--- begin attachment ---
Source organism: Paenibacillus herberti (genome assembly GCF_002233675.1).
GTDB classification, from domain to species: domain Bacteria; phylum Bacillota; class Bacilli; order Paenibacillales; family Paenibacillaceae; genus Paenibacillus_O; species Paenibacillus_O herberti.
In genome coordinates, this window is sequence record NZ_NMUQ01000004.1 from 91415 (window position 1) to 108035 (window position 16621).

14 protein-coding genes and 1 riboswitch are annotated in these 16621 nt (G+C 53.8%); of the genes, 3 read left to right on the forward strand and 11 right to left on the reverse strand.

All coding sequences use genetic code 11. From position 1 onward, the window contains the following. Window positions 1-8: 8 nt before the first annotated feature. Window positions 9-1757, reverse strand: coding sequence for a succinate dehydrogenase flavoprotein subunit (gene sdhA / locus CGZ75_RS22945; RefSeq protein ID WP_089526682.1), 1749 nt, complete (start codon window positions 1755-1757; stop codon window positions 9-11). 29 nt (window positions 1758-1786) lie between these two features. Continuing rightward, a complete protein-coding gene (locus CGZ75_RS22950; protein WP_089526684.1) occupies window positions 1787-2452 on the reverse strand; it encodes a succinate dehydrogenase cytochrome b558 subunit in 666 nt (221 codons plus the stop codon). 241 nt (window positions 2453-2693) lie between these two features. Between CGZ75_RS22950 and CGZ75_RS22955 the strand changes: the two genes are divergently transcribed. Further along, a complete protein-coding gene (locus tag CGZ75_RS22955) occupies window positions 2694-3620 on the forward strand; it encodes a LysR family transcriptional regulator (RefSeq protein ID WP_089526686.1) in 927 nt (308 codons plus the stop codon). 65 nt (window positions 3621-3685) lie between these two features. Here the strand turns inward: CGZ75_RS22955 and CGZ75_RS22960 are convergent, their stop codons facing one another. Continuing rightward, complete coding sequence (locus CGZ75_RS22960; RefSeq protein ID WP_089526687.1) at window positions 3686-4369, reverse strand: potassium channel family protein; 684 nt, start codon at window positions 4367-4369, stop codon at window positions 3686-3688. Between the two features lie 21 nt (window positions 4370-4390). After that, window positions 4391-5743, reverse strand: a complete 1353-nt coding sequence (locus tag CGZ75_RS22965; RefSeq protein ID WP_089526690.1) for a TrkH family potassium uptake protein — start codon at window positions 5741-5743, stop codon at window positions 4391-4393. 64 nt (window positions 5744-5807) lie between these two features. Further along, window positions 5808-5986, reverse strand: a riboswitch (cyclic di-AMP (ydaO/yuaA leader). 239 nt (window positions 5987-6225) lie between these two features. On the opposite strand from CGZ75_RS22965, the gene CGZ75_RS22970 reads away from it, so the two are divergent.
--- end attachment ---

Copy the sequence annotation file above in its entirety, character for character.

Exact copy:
Source organism: Paenibacillus herberti (genome assembly GCF_002233675.1).
GTDB classification, from domain to species: domain Bacteria; phylum Bacillota; class Bacilli; order Paenibacillales; family Paenibacillaceae; genus Paenibacillus_O; species Paenibacillus_O herberti.
In genome coordinates, this window is sequence record NZ_NMUQ01000004.1 from 91415 (window position 1) to 108035 (window position 16621).

14 protein-coding genes and 1 riboswitch are annotated in these 16621 nt (G+C 53.8%); of the genes, 3 read left to right on the forward strand and 11 right to left on the reverse strand.

All coding sequences use genetic code 11. From position 1 onward, the window contains the following. Window positions 1-8: 8 nt before the first annotated feature. Window positions 9-1757, reverse strand: coding sequence for a succinate dehydrogenase flavoprotein subunit (gene sdhA / locus CGZ75_RS22945; RefSeq protein ID WP_089526682.1), 1749 nt, complete (start codon window positions 1755-1757; stop codon window positions 9-11). 29 nt (window positions 1758-1786) lie between these two features. Continuing rightward, a complete protein-coding gene (locus CGZ75_RS22950; protein WP_089526684.1) occupies window positions 1787-2452 on the reverse strand; it encodes a succinate dehydrogenase cytochrome b558 subunit in 666 nt (221 codons plus the stop codon). 241 nt (window positions 2453-2693) lie between these two features. Between CGZ75_RS22950 and CGZ75_RS22955 the strand changes: the two genes are divergently transcribed. Further along, a complete protein-coding gene (locus tag CGZ75_RS22955) occupies window positions 2694-3620 on the forward strand; it encodes a LysR family transcriptional regulator (RefSeq protein ID WP_089526686.1) in 927 nt (308 codons plus the stop codon). 65 nt (window positions 3621-3685) lie between these two features. Here the strand turns inward: CGZ75_RS22955 and CGZ75_RS22960 are convergent, their stop codons facing one another. Continuing rightward, complete coding sequence (locus CGZ75_RS22960; RefSeq protein ID WP_089526687.1) at window positions 3686-4369, reverse strand: potassium channel family protein; 684 nt, start codon at window positions 4367-4369, stop codon at window positions 3686-3688. Between the two features lie 21 nt (window positions 4370-4390). After that, window positions 4391-5743, reverse strand: a complete 1353-nt coding sequence (locus tag CGZ75_RS22965; RefSeq protein ID WP_089526690.1) for a TrkH family potassium uptake protein — start codon at window positions 5741-5743, stop codon at window positions 4391-4393. 64 nt (window positions 5744-5807) lie between these two features. Further along, window positions 5808-5986, reverse strand: a riboswitch (cyclic di-AMP (ydaO/yuaA leader). 239 nt (window positions 5987-6225) lie between these two features. On the opposite strand from CGZ75_RS22965, the gene CGZ75_RS22970 reads away from it, so the two are divergent.